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Despite European bourses rebounding on Monday, Wall Street didn’t follow suit. The Dow, S&P and Nasdaq all fell lower again overnight extending heavy losses from the previous week. Tech shares were the epicentre of the losses with Netflix and Apple dropping sharply on a slashed price target and fears of upcoming earnings respectively.
Shares in Asia edged higher overnight following a week of heavy losses, although geopolitical tensions with Saudi Arabia kept gains limited. Without a rebound in stocks in the US, and whilst the focus of the market remains on the Middle East due to the Saudi Arabia incident, the markets will struggle to put in a meaningful move higher. Investors will want to see US shares put in a convincing move higher following its recent higher Treasury yield inspired sell-off before global equities are in the clear.
Chinese Inflation dips (again)
Chinese inflation at the wholesale level declined for a third straight month in September, raising concerns over domestic demand and the health of the world’s largest economy as US-Sino trade tensions remain elevated.
The dollar vs the yen fell overnight, as risk appetite declined and flows into safe havens increased. The yen then rebounded off the 111.62 low touched overnight and is moving higher in early trade this morning as risk appetite nervously regains some momentum.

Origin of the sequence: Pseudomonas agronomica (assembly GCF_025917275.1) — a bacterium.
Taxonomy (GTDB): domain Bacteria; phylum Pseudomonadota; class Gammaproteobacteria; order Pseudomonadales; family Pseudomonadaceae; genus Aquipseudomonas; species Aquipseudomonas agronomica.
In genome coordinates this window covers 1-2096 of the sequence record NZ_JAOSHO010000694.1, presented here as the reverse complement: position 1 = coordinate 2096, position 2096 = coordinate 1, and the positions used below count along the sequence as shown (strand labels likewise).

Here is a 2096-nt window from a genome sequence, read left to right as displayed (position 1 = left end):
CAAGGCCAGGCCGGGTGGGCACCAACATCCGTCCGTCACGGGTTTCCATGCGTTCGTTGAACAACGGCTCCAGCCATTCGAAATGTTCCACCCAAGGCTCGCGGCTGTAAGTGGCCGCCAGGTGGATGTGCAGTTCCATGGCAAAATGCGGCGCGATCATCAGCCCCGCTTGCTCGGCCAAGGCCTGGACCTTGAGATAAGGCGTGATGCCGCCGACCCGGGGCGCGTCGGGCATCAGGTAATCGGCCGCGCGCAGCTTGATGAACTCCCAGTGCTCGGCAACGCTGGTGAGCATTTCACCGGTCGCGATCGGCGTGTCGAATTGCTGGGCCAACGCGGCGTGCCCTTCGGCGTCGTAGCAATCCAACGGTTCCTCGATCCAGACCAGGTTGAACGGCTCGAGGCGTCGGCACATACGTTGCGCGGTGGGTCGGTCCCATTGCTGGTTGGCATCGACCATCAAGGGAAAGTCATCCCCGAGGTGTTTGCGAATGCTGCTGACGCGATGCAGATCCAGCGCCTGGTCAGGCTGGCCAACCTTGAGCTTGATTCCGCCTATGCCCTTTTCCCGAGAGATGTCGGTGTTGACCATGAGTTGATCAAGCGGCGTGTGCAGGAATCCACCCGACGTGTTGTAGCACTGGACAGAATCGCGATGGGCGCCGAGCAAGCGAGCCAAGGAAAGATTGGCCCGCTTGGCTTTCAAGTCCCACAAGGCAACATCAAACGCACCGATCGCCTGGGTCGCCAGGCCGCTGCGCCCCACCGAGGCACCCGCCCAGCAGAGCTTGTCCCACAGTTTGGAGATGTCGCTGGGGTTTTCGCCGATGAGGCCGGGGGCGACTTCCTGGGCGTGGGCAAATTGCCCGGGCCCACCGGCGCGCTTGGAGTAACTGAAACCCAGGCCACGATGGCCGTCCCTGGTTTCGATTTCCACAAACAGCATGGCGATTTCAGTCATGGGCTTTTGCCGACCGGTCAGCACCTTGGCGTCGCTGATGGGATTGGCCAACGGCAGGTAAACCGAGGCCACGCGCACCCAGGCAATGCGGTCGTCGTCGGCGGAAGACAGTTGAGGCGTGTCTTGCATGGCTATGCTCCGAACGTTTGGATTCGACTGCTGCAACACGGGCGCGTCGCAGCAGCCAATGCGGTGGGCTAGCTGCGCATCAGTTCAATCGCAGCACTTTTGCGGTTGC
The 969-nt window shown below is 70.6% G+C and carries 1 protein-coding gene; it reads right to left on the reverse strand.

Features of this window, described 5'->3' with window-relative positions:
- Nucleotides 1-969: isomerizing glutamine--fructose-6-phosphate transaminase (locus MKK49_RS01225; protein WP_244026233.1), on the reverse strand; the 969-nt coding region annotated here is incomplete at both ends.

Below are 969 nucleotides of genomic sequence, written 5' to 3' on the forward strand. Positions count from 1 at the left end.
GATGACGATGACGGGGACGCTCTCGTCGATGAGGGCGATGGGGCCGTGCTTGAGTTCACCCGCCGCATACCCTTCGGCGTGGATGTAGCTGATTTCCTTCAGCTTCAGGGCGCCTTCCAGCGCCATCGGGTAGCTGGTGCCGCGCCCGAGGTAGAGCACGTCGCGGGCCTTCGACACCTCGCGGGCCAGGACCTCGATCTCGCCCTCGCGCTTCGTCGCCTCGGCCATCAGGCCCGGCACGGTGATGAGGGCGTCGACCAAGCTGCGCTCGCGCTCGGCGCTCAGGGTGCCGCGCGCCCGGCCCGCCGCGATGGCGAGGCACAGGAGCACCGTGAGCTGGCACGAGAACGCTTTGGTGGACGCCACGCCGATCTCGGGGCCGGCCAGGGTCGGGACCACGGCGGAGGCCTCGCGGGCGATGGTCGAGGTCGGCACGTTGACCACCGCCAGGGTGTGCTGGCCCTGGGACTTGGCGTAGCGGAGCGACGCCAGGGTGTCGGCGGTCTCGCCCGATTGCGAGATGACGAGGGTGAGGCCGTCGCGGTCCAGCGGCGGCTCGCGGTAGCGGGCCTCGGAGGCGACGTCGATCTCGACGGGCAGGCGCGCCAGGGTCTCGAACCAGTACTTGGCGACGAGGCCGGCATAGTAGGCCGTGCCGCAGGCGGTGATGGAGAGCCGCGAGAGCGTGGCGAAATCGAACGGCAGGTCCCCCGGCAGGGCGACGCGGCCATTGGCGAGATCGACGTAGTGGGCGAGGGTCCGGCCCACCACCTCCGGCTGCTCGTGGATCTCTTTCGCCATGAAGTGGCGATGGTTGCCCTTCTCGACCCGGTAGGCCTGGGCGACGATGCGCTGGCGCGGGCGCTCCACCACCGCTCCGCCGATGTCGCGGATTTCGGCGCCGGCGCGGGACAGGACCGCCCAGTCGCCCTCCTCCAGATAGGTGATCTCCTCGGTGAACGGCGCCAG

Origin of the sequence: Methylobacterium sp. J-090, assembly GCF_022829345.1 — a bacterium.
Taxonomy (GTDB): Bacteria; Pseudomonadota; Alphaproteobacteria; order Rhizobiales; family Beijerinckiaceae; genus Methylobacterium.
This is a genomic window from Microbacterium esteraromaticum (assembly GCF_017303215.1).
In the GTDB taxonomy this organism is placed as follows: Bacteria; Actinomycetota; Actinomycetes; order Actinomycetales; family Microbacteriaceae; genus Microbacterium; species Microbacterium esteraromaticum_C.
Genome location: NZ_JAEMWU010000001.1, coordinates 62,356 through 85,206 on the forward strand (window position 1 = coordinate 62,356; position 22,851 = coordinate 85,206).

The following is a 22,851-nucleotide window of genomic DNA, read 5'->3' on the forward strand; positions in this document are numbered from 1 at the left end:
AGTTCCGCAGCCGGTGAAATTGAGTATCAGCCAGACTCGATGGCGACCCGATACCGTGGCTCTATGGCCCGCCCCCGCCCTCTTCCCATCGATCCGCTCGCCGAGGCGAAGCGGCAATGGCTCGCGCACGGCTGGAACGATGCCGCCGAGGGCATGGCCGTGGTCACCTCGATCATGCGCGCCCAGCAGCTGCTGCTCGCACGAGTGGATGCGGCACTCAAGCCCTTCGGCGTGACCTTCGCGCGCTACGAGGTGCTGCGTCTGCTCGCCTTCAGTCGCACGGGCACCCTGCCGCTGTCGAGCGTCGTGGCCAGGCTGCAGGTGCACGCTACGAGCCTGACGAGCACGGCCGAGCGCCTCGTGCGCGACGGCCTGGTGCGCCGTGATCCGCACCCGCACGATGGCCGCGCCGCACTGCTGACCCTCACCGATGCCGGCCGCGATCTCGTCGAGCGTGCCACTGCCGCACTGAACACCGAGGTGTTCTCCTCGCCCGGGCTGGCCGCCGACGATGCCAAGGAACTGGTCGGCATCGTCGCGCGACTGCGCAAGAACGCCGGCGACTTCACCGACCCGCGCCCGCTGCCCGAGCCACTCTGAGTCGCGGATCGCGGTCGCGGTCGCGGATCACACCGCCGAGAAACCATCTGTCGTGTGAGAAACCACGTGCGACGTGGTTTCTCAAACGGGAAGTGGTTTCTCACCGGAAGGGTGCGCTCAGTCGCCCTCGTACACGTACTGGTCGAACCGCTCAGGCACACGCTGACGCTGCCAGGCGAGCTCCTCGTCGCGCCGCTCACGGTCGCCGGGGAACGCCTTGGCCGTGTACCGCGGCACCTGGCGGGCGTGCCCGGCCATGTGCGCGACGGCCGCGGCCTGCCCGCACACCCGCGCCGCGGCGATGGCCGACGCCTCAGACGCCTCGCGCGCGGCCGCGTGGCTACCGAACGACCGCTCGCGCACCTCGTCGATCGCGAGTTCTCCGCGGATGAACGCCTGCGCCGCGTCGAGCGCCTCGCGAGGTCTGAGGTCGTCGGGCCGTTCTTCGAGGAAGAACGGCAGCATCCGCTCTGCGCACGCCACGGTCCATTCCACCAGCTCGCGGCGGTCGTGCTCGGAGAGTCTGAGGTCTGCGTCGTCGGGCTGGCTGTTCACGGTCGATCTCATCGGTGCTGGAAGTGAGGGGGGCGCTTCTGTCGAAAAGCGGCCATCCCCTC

Pound Steady as Brexit Optimism Takes A Hit
The pound managed to hold its ground against the weaker dollar in the previous session and overnight. As Theresa May plays for time rather than bulldozing a Brexit treaty through, the pound is in limbo. Important issues remain unresolved in Brexit negotiations and a solution won’t be found before the EU summit in Brussels on Wednesday. The clocks have been pushed back not to just November, but now even to December as the can is once again kicked down the road. There is a growing sense that the Irish border issue won’t be resolved; in the words of the EU Commissioner, a no deal Brexit is more likely than ever before.
Despite the lack of clarity, the pound was looking resilient versus the dollar. Brexit developments are expected to remain the key driver of the pound; however, for a few fleeting minutes, traders will turn their attention to UK jobs data. The data is not expected to produce any big surprises. Unemployment is forecast to remain constant in August at 4%. Weekly earnings are expected to remain steady at 2.9% in the 3 months to August. It will take a significant beat to the upside to inject some optimism into the pound. On the other hand, any weakness in the figures could drag on the pound given the downside risks of Brexit already making the pound sensitive.
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